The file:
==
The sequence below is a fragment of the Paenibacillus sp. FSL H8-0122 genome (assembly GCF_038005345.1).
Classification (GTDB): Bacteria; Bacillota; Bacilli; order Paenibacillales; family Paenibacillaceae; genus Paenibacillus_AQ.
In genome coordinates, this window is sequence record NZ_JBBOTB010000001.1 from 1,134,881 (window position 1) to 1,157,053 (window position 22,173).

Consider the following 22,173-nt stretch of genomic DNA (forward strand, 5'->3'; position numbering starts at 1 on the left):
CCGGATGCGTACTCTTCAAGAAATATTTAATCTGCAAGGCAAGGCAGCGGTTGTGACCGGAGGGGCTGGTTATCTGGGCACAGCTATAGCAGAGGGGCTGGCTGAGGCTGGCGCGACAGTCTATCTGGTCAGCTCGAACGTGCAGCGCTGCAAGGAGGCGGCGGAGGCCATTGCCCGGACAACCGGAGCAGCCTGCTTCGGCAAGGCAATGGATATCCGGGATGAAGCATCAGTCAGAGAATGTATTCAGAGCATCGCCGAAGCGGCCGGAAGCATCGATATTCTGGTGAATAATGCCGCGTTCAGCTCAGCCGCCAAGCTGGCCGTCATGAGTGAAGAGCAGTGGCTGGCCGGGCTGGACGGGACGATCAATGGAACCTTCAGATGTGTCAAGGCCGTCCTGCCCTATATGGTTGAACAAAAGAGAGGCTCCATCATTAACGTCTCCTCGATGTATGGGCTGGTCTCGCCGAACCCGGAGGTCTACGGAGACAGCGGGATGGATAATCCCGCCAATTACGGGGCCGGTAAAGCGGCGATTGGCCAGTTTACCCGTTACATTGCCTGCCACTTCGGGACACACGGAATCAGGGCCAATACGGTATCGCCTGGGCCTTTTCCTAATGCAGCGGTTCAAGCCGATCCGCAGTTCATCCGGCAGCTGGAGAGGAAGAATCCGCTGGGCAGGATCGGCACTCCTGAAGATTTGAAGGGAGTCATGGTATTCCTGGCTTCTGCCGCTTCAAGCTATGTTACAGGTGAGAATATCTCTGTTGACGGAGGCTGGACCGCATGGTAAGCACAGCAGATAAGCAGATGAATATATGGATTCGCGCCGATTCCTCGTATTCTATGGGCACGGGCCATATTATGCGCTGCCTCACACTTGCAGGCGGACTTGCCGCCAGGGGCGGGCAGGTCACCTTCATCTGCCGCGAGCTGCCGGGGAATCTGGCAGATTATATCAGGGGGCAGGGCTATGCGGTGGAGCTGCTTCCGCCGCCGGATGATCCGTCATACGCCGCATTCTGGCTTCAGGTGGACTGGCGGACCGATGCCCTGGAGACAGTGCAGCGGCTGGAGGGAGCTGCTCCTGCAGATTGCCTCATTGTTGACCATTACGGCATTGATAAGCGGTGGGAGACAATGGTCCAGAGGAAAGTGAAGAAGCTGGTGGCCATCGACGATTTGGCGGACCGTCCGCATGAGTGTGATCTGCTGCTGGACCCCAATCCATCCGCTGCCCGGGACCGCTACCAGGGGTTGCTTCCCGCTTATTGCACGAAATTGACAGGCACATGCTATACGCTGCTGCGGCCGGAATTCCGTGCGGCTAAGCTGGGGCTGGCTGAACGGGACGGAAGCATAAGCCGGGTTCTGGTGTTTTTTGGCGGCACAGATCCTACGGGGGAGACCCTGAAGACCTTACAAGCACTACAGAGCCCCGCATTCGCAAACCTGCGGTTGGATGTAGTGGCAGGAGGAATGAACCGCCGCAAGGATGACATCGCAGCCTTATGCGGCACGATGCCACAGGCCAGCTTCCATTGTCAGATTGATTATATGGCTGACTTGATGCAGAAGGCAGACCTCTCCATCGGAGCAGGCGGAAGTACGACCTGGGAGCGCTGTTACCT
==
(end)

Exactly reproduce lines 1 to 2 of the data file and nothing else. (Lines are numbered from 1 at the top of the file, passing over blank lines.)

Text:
The sequence below is a fragment of the Paenibacillus sp. FSL H8-0122 genome (assembly GCF_038005345.1).
Classification (GTDB): Bacteria; Bacillota; Bacilli; order Paenibacillales; family Paenibacillaceae; genus Paenibacillus_AQ.